WASHINGTON—The strong economy throughout much of 2000 along with the effect of Bridgestone/Firestone Inc.'s 6.5 million tire recall led to a record-setting year for passenger, light truck and medium truck replacement tires, according to the Rubber Manufacturers Association's latest data.
Overall, the combined auto and truck tire shipments achieved a record in 2000 exceeding 321 million units, up 1.4 percent from the record 316.6 million units in 1999.
The RMA said softening U.S. economy and cuts in both the light vehicle and truck production schedules means that 2001 shipments will decrease significantly in the passenger and medium truck original equipment sector while the three replacement sectors experience only slight to moderate growth.
RMA's Tire Market Analysis Committee (TMAC), in its recently released 2000 tire shipment report and 2001 forecast, said it expects a turnaround as the economy gets back on track in 2002, leading to growth rates in tire shipments of 2 percent a year through 2006—a figure that approximates recent historical growth rates.
RMA President and CEO Donald Shea said, "tire manufacturing can be considered a reasonable barometer of overall economic conditions, and as such, is expected to weather economic downturns and fluctuations similar to other manufacturing sectors such as autos, light trucks and commercial trucks."
After a slight 5 million unit decline in 2001, car and truck tire shipments are projected to rise overall for 2001-2006, according to the TMAC report. In 2006, shipments are expected to break the 350-million-unit level.
Other tire markets with projected higher-than-average industry growth rates for 2001-2006 will be the H, V, and Z speed-rated and the cosmetic performance-rated passenger replacement tires, the RMA said. These segments are forecasted to grow annually at 8.5 and 3.3 percent, respectively.
The TMAC cited the Gross Domestic Product and Industrial Production Index as the basis for growth patterns in tire shipments. The TMAC also presented several key figures for 2000 and 2001 projections for several tire segments.
Replacement tire shipments rose 3.6 percent to a record 198.9 million units from 1999's 191.9 million units. Most of this increase can be attributed to the P235/75R15 tire recall effort.
The P-metric light truck tire segment surged more than 47 percent from 1999 levels to 26.9 million tires. This increase was offset by a decrease in broad market tires to arrive at the net gain of 7 million units in the total replacement category.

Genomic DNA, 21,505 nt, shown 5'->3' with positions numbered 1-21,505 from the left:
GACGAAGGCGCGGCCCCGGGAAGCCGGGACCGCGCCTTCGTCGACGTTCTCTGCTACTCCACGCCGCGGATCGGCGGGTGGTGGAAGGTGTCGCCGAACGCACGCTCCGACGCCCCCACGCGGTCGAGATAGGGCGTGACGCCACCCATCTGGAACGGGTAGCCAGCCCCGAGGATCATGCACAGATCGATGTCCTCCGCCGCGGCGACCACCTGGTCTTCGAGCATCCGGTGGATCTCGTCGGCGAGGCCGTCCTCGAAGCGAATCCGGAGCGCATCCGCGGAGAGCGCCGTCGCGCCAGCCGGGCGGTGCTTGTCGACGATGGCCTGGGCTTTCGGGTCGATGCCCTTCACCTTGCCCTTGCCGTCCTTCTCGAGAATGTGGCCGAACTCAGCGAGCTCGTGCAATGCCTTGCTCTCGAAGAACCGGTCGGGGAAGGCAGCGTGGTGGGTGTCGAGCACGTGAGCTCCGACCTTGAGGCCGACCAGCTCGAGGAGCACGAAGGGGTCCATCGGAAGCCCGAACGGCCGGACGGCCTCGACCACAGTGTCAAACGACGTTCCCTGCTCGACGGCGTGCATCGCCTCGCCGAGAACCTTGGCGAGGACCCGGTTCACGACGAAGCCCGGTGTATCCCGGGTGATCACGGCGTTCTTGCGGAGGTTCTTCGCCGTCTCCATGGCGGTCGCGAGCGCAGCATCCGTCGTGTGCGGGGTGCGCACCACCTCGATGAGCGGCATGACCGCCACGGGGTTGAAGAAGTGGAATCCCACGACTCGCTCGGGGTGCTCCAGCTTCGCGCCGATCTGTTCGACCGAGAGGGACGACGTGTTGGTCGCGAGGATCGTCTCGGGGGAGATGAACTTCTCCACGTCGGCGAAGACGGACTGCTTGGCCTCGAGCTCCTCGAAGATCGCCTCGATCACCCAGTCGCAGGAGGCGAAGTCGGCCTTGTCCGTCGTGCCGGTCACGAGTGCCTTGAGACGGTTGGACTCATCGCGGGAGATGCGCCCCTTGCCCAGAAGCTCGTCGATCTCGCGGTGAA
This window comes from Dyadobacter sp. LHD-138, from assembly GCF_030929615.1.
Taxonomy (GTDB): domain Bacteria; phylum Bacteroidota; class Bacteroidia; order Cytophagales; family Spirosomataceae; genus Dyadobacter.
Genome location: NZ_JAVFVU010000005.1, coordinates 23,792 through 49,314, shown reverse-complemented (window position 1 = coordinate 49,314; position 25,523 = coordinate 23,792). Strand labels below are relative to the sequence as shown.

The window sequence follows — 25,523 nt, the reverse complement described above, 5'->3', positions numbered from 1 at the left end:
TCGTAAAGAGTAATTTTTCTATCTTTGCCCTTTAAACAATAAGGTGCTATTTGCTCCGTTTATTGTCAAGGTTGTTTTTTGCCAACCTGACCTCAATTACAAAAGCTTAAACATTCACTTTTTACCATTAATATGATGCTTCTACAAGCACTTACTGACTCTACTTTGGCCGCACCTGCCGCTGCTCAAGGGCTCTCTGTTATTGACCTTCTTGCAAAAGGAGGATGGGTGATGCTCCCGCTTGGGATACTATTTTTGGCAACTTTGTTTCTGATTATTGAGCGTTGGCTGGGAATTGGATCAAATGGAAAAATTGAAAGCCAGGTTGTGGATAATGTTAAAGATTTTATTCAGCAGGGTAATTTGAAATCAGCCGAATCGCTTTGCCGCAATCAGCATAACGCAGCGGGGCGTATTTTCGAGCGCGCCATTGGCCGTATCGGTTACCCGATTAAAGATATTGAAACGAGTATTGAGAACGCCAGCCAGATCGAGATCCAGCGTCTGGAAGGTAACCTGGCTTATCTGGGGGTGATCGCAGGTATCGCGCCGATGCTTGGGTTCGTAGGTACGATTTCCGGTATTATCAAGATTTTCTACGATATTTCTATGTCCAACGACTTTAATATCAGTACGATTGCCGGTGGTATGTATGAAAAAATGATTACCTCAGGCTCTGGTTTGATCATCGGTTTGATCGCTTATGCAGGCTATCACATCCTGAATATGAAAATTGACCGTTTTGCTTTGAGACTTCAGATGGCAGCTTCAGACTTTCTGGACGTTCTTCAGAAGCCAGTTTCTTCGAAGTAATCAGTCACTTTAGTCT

The Firestone recall bolstered 2000's shipments, but it "borrowed" tires that would have been replaced in 2001 and 2002, the TMAC said. As a result, the committee forecasts total replacement passenger shipments for 2001 to rise by less than 1 percent to 200 million units.
Replacement shipments should resume a 1.5 to 2.3 percent growth pattern to break the 220 million unit mark in 2006, according to TMAC data.
Meanwhile, OE passenger tire shipments dipped 1.6 percent to 60 million units because of a slight decline in domestic vehicle production from the previous year, which saw record overall sales of more than 17.3 million units.
However, the market is expected to decrease by 8 percent in 2001 when OE shipments will be near 55 million units but then rise to 58 million units by 2006.
Light Truck Tires
Shipments of replacement tires with an "LT" designation grew 1.5 percent to reach a record 34.3 million units in 2000. This growth trend will continue over the next six years, the TMAC said, as the proportion of light truck registrations increases.
The TMAC anticipates replacement LT shipments will grow about 3.5 percent a year through 2006, to 42.1 million units.
OE light truck tire shipments dropped 12.9 percent to 7.3 million units in 2000 due to a maturing market in light truck sales and substitution of passenger P-metric tires.
The TMAC said domestic tire demand will plateau at this level in 2001 and 2002 as any growth in light truck sales will be met by imports. Demand then will rise to the 8.5 million unit level in 2006 as vehicle sales grow with the economy.
Replacement medium/wide-base truck tire shipments set a record of 15 million units shipped during 2000. The TMAC expects this sector to grow at a rate of 1.5 percent through 2006 to 16.4 million units following a slight 2 percent downturn in 2001 to 14.7 million units.
OE shipments of these tires fell 19 percent to 5.6 million units as commercial truck vehicle sales slowed "dramatically" and sales of a large inventory of commercial vehicles failed to materialize. For 2001, the TMAC expects that this category will drop 22 percent to the 4.4 million units before shipments pick up again in 2002 to 4.8 million units.
OE medium truck tire shipments should exceed 6 million units again by 2006.